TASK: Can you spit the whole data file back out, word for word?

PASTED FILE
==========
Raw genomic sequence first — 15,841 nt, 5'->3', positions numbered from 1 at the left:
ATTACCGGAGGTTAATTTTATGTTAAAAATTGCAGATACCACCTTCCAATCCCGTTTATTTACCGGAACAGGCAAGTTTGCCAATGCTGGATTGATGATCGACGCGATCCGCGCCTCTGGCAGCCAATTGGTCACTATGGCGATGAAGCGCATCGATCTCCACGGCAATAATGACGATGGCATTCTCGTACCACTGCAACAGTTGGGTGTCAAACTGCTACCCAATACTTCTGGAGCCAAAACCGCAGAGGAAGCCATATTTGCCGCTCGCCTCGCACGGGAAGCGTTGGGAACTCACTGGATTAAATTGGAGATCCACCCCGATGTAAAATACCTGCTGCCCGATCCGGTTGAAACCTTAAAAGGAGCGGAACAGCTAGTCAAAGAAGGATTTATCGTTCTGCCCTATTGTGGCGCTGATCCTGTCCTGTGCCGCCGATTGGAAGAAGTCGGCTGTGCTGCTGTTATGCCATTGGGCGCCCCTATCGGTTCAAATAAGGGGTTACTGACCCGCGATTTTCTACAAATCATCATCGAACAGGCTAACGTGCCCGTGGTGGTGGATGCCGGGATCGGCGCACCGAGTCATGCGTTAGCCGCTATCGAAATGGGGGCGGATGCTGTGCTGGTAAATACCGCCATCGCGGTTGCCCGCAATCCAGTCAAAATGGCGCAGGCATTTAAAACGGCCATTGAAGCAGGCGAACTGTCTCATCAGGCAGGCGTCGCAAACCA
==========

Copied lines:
Raw genomic sequence first — 15,841 nt, 5'->3', positions numbered from 1 at the left:
ATTACCGGAGGTTAATTTTATGTTAAAAATTGCAGATACCACCTTCCAATCCCGTTTATTTACCGGAACAGGCAAGTTTGCCAATGCTGGATTGATGATCGACGCGATCCGCGCCTCTGGCAGCCAATTGGTCACTATGGCGATGAAGCGCATCGATCTCCACGGCAATAATGACGATGGCATTCTCGTACCACTGCAACAGTTGGGTGTCAAACTGCTACCCAATACTTCTGGAGCCAAAACCGCAGAGGAAGCCATATTTGCCGCTCGCCTCGCACGGGAAGCGTTGGGAACTCACTGGATTAAATTGGAGATCCACCCCGATGTAAAATACCTGCTGCCCGATCCGGTTGAAACCTTAAAAGGAGCGGAACAGCTAGTCAAAGAAGGATTTATCGTTCTGCCCTATTGTGGCGCTGATCCTGTCCTGTGCCGCCGATTGGAAGAAGTCGGCTGTGCTGCTGTTATGCCATTGGGCGCCCCTATCGGTTCAAATAAGGGGTTACTGACCCGCGATTTTCTACAAATCATCATCGAACAGGCTAACGTGCCCGTGGTGGTGGATGCCGGGATCGGCGCACCGAGTCATGCGTTAGCCGCTATCGAAATGGGGGCGGATGCTGTGCTGGTAAATACCGCCATCGCGGTTGCCCGCAATCCAGTCAAAATGGCGCAGGCATTTAAAACGGCCATTGAAGCAGGCGAACTGTCTCATCAGGCAGGCGTCGCAAACCA